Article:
ABBA’s music is like a drug. It is painfully addictive and listeners enjoy a big time high out of its outrageously catchy hooks and melodies. The music is also a multi-million dollar industry that no one admits to contributing to with its obscene success. After more than two decades of shame, users of this Scandinavian designer drug are entering the mainstream with the success of the Broadway musical Mamma Mia!, which is built entirely around 22 of ABBA’s songs.
The musical opened in London’s SoHo district over three years ago and is still selling out performances there, as well as in New York City, were the show premiered last fall. The touring version of the musical is now playing at Miami Beach’s Jackie Gleason Theater through April 7 and will move to the Broward Center for the Performing Arts from April 9 through April 28.
The plot of the musical is thin and offers nothing startlingly original. A young woman, Sophie, is about to get married on the Greek resort island that she has grown up on with her mother, Donna, the owner of a hotel. But she has no father to give her away at the wedding. When she reads through her mother’s private diary, she discovers that her father is one of her mother’s three lovers from the past, Harry, Bill, or Sam. Musical mayhem ensues when the three men are surreptitiously invited to the wedding and encounter their ex-lover and her daughter.
Laughable camp runs rampant throughout the play. A dream sequence features dozens of scantily-clad male scuba divers encircling the Sophie like a scene out of Jaws: The Musical. Even worse is the plan of the play’s wardrobe designers to deck out the actors in the tackiest disco-space duds of all time. ABBA themselves would probably think twice about coming near to these outfits. In typical fun-loving ABBA fashion though, they probably would slip them right on and get on with the show.
The music’s the thing in this play. Classic ABBA tunes like Honey Honey, Super Trouper, Take A Chance On Me, and the inescapable Dancing Queen are all worked into the plot. The only reason this works so well is because of the enduring quality of the original songs’ clear and narrative-driven lyrics.
“‘Mamma Mia!’ takes a new stance on musical theatre. It strays from the newly written songs, made unique for that production and brings music from another era alive, by putting it in the context of the story,” said sophomore Mike McCormick. “I want to see how well they can do it with ABBA’s music.”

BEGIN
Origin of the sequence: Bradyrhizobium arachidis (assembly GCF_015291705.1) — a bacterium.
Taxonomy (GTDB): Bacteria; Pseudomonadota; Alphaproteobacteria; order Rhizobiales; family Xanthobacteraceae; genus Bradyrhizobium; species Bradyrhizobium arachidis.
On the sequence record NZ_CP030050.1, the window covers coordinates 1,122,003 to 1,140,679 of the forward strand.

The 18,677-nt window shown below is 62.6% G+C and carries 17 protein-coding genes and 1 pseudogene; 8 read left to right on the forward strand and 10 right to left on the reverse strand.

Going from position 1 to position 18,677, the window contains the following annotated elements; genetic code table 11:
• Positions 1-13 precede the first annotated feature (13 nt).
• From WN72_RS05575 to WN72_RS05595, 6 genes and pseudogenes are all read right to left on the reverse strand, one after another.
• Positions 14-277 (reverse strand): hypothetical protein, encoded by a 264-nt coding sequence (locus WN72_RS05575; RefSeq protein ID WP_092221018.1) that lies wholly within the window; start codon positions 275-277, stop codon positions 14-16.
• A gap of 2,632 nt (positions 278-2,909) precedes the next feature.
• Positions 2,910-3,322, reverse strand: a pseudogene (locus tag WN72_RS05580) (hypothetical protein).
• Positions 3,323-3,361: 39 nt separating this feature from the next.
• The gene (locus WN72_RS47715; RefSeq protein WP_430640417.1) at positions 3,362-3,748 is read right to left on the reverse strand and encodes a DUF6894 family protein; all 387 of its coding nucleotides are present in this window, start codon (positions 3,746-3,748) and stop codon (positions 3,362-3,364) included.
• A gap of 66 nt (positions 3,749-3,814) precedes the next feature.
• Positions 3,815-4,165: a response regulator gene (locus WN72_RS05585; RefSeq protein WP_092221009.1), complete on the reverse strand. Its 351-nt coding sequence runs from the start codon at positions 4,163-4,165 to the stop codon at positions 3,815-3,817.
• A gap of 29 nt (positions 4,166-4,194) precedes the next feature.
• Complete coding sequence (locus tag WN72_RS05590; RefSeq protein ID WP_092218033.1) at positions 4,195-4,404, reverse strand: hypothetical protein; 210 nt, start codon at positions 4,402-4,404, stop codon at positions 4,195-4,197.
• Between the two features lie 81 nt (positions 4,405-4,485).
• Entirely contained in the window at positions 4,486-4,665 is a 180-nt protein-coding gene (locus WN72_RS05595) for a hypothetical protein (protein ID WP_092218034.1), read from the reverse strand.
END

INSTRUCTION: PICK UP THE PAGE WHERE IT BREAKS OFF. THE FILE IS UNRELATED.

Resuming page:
What continually keeps audiences happy once the play is over is the raucous encore. It is about the closest thing that audiences will get to an ABBA concert after the group turned down a $1 billion offer to reunite for a tour last year.
The architects of the play are the very men that made ABBA what it was in the 1970s and early 1980s, Bjorn Ulvaeus and Benny Andersson. The pair, along with business entrepreneur Stig Anderson, molded ABBA’s hits into melodic pop confections.
ABBA would have probably faltered, though, if it were not for the voices of the two lead singers, Agnetha Faltskog, a soprano, and Anni-Frid Lyngstad, a mezzo-soprano. While Agnetha’s angelic soaring in songs like The Winner Takes It All seem like heavenly pop, Anni-Frid’s deeper register made songs like I Have A Dream the stuff of sing-a-longs. Together, their harmonies were impeccable.
All of the hyperboles that accompany descriptions of ABBA today may seem strange to the average American. While the likeability of their music may be arguable, the success the group encountered in their hey-day was unparalleled to anything save for the Beatles. Throughout Europe, Latin America, and Australia, ABBA surpassed the Beatles in record sales and created pandemonium during their stadium tours.
Dance music’s scintillating sounds boomed in discos across the country during the 1970s. Yet ABBA’s sugary tracks were only able to muster a solitary #1 single in the United States, Dancing Queen. The reason remains a mystery.
ABBA’s brand of electronic-inspired pop was without equal in its sheer craftsmanship and earnestness. Songs like the dramatic The Winner Takes It All and acoustic-flared Knowing Me, Knowing You are more intelligent and well produced than any K.C. and the Sunshine Band single of the era.
Perhaps it was ABBA’s shameless love for the bombastic sounds they carved out in their Swedish studios that turned off American audiences. American critics were not fans either; they have always tended to turn up a snub nose against the transient pleasures of pop. Besides, some of ABBA’s biggest songs were Eurocentric with their allusions to Napoleon, Glasgow, and walks along the Seine.
Whatever the case, ABBA’s influence is profound in today’s entertainment industry. Groups like the Australian ABBA-tribute band Bjorn Again and the teen-pop group A*Teens may have never existed were it not for ABBA. Other bands, such as U2, Erasure, Ace of Base, and Hole, continually cite ABBA as one of their biggest influences. Even the film world has succumbed to ABBA as featured in Muriel’s Wedding and The Adventure of Priscilla Queen of the Dessert.
ABBA may have endured their working days as one of the easiest to hate and critically derided groups of the day, but now more than 20 years after they called it quits they are getting the respect long due to them and their music via Mamma Mia!